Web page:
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Becoming a Doula??

I am trying to figure out a new career path for myself, and having my daughter without the use of drugs was an amazing event... I am still very intersted in learning more about natural birth and love sharing what i do know with other women... I was wondering if any doulas could share their experience with me. I mean, what are the pros and cons? Is it something you can make a living doing, or is it more supplemental? if it is supplemental, how do you work it out with your other job? Is it all one on one with couples, or do you work out of a birth center or hospital?

Answer Question

Asked by earthmama727 at 2:56 AM on Jan. 7, 2010 in Money & Work

Level 11 (626 Credits)
Answers (4)
  • rkoloms

    Answer by rkoloms at 6:38 AM on Jan. 7, 2010

  • Actually, rkoloms, I'm not a huge fan of DONA. They're widely known and DONA doulas probably get the most business because it's an easily marketable certification, but they have really stringent scope of practice rules, and they make you recertify every 4 years (that means $400 to keep your cert every 4 years).

    You don't NEED any cert to be a doula. It certainly helps, though. I like Childbirth International ( Most doulas attend the births of a few family and friends and then get their certs, since you will need to attend a couple to certify anyway. Read The Birth Partner by Penny Simpkin and get some idea of what labor support is really all about. Educate yourself about natural labor and birth and what interventions do to the process (which you will learn during your cert process).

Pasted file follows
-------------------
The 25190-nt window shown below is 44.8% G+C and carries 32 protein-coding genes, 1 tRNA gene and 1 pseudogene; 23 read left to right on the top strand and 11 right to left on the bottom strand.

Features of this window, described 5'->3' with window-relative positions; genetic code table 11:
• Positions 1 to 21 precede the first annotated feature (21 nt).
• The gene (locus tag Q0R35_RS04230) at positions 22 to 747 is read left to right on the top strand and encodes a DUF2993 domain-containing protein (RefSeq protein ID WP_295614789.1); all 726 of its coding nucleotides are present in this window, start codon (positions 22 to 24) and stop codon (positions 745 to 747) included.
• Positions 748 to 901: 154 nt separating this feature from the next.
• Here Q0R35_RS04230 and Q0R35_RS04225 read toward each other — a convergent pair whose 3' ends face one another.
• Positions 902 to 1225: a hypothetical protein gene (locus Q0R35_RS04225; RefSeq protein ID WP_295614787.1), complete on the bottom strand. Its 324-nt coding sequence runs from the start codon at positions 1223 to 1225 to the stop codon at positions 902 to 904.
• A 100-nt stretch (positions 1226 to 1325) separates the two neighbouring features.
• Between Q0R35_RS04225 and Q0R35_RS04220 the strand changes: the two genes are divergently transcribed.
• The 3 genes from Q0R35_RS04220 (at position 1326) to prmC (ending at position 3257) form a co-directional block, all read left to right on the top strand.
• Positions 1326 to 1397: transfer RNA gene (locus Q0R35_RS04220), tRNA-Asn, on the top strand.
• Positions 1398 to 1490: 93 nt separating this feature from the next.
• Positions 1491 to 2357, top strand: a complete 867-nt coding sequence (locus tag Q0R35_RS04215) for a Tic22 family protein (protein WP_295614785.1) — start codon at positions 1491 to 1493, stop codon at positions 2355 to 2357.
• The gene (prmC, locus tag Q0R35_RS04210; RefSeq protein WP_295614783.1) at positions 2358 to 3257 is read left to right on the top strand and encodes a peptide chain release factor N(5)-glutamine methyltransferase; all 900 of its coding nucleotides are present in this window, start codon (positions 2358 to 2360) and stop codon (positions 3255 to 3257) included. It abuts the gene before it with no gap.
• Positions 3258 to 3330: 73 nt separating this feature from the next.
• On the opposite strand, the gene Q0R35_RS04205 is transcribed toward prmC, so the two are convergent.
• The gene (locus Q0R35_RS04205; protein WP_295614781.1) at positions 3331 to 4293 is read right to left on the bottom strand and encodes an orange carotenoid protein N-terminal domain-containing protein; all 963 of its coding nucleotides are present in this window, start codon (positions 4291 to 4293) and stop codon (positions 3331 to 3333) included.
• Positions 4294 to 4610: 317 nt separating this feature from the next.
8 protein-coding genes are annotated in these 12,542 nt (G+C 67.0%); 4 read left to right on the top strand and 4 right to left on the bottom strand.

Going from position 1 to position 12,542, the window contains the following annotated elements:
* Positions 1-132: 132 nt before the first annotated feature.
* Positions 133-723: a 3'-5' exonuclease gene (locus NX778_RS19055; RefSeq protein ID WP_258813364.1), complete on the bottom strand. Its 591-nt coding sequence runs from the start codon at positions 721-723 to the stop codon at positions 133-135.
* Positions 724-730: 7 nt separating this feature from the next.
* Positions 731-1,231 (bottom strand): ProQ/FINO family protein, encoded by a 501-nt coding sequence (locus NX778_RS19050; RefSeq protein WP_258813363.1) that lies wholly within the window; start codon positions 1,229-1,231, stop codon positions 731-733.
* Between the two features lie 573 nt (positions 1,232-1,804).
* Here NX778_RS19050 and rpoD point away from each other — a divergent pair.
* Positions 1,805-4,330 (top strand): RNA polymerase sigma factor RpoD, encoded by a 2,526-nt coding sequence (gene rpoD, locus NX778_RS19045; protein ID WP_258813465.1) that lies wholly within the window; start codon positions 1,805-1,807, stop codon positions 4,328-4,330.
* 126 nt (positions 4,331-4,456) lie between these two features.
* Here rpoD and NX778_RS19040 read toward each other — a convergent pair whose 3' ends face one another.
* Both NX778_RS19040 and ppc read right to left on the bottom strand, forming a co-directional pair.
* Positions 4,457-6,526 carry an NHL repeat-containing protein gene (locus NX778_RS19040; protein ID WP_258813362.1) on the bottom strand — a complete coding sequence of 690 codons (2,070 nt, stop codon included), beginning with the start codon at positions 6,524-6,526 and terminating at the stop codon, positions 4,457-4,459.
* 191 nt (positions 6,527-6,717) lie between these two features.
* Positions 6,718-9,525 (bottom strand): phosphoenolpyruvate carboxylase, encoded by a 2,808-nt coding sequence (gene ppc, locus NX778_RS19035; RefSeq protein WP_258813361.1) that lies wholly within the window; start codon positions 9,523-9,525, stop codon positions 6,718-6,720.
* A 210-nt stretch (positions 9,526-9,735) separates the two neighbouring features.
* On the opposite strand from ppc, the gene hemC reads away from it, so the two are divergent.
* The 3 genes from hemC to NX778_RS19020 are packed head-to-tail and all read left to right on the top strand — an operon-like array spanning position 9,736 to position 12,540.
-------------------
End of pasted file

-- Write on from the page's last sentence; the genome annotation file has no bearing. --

Answer by Ati_13 at 10:50 AM on Jan. 7, 2010

  • If you were going to try to support a family with your doula work, you would need to be very busy. Doing at least 10 births per month. For the most part, doula work is supplimental. Most doulas are stay at home moms or have very flexible jobs. If you're already working 9-5 in an office, for example, you would have to give that up to be a doula, because to attend births you HAVE to be available 24/7.

    Most doulas work independantly from a hospital or birth center, mostly because hospitals tend to be slightly unfriendly to doulas and prefer to not have them on their payroll. Some freestanding birth centers hire doulas, but those jobs are few and far between. For the most part, you will be an independant practitioner, attending births wherever your clients are having them. You should be comfortable with the thought of home birth, since many women who hire doulas have home births.

    Good luck in your journey!

    Answer by Ati_13 at 10:54 AM on Jan. 7, 2010

  • my understanding of a doula is really of a mother's helper and childbirth aide. as a childbirth aide you will be oncall, which means you will need a childcare provider on call. it can be stressful (physically) to be up all night with a birthing mom, and then go home to take care of your family. I know a natural birth is very exciting! Maybe you could be a birthing educator, leading prenatal classes. birthing from within is an awesome book, and there are corresponding "teachers" to go along with that. Bradley method is another area you could look into. I am not sure what the instructors make, but the scheduling would be easier with a family and/ or another job.

    Answer by happy2bmom25 at 11:59 AM on Jan. 7, 2010

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